Friday, June 14, 2024

Lopsided hockey matches: Readers’ respond

Our recent piece with a school hockey coach and club coaching director prompted a wealth of response.

Here, we collate some of our readers’ reactions and offer their own thoughts on how to avoid mismatches at junior level.

At the youngest levels in Spain, we play four quarters per match. Each quarter is either won, drawn or lost. Whoever scores the most goals in a quarter wins that quarter and is awarded 1 goal. If a quarter is drawn, neither team is awarded a goal. At the end of the day, the worst result a team can suffer is a 4-0 defeat. However, if they can survive just one quarter without conceding a goal, this reduces to 3-0 and (the weaker team) feel like they have achieved something.
Paul Gregson

There is no greater demotivator than a child going into School on a Monday morning and having to tell their friends that they were beaten 21-nil on Saturday. When umpiring junior matches I never let the score go to more than 5-0 but I was sometimes hard pressed to find reasons to disallow goals. These types of matches do not benefit either side. It is better for the coach to revert to a spell of keeping possession rather than racking up goals against a ‘soft’ opposition.
Roy Rodger

In summary, clubs need to be honest about the strength of their squad when they enter competitions. I also think EH need to police entries, big clubs with a strong track record in junior hockey should be entering Tier 1
William Heywood

The problem is complicated by playing in leagues where points and goals become significant.If games at this level are played as friendly then coaches can manage the game better. Even finishing the original game early and mixing the sides up. Better to communicate with the other club and gauge their strength. Give opportunities to lower ranked players who always train but don’t make the team. With rolling subs as well there is no need to crush the opponent.
Guy Robins

There’s a lot of comments about not letting the score get away from a team. However, playing against a team that you know aren’t trying to score is even more damaging. It robs children of potential development opportunities. However, the coach in the most important person in ensuring a positive outcome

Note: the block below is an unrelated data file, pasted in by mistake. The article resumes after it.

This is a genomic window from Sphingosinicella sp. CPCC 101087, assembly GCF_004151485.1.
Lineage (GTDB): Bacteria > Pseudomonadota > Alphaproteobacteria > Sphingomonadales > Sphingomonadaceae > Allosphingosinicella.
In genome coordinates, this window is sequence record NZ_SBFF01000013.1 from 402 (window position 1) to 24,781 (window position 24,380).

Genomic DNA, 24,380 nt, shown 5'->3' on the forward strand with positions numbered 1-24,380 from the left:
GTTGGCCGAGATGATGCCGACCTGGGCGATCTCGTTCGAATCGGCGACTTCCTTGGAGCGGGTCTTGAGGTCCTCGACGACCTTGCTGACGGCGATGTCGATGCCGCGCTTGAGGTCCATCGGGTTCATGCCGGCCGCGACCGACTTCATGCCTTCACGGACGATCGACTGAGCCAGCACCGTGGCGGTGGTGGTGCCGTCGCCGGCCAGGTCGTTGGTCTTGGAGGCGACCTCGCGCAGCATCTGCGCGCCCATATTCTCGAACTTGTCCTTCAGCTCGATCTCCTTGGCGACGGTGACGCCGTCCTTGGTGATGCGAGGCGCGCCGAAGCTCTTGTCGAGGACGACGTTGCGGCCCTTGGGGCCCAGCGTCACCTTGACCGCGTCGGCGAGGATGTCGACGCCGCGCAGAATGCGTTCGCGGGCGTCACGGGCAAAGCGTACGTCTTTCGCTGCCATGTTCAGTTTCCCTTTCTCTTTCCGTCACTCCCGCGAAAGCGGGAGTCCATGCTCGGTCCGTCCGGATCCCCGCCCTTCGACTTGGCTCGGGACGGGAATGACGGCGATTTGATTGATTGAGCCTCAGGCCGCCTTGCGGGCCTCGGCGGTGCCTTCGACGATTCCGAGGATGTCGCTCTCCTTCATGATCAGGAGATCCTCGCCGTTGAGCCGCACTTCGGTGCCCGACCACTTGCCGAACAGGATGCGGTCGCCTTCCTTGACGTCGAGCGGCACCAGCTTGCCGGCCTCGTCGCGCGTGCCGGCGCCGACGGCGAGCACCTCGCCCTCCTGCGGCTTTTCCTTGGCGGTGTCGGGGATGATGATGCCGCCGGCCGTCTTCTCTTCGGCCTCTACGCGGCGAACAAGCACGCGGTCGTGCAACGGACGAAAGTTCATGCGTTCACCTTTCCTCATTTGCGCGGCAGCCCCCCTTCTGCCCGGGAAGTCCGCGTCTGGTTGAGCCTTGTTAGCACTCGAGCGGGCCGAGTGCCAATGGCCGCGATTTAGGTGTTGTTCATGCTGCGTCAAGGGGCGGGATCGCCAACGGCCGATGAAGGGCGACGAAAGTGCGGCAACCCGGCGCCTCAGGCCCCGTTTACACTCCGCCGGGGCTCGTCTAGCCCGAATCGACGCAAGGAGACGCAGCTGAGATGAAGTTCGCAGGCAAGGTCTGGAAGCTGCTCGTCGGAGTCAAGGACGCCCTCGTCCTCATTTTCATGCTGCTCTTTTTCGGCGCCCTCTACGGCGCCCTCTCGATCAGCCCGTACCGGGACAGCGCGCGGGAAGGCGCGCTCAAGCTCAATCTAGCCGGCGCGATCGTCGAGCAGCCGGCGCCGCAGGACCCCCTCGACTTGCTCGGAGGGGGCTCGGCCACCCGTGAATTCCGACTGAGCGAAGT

Chris Bond

Spot on from Pete. Far too many instances over the last 2-3 seasons of clubs racking up 20+ score lines, to what end? I would love to see coaches come together and go through ideas as to how everyone can still get something out of the game as it can’t be fun for either side.
Mark Robinson

In the Juniors, GD is currently limited to a max of 8 but many coaches are unaware of or disregard the rules! In London junior leagues, if a team is clearly in the wrong tier, they are moved as soon as practicable into the correct one so that all teams have a better experience.
Judith Jones

Total Hockey


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  1. For me the solution is reasonably simple: play classification/grading tournaments in the first weekend of the season. They are short formats so no one team can build up a cricket score. Construct the classification tournaments in such a way that in highly competitive counties like Surrey, there are opportunities to get relegation/promotion just in case the short-form tournaments create shocks.
    Classification tournaments will get rid of the anomalies whereby clubs and in particular schools can self-select their tier levels just so they can win a trophy (for marketing purposes in the case of many schools)!

  2. “When umpiring junior matches I never let the score go to more than 5-0 but I was sometimes hard pressed to find reasons to disallow goals.” – this is probably the worst way to handle uneven matches. It gives players the signal that rules are subject to negotiation/the circumstances of a match and that umpires can chose how/when/if they want apply them. You ought to adapt umpiring to skills levels of individual players, e.g. what is deliberate and what not, but not selectively (dis)allow goals because the score is too high. It also robs the better team of development opportunities. Far better to stop the game, have a chat with coaches/managers and then see if players can be swapped, conditions be imposed etc.

  3. Bjorn is spot on – umpires of junior hockey sometimes forget they are in control of the match not the coaches or team managers. If a coach or TM is not playing to the spirit or rules of the league then the umpire can and should stop the game and require changes be made to team selection

    Adrian Darley
    London Hockey Junior Coordinator

  4. In west country junior rugby where there are no league structure we speak to the team coaches is the game is becoming a slaughter and award the win to the team that is 21-0 up or similar and then turn the rest of the time into a training session.


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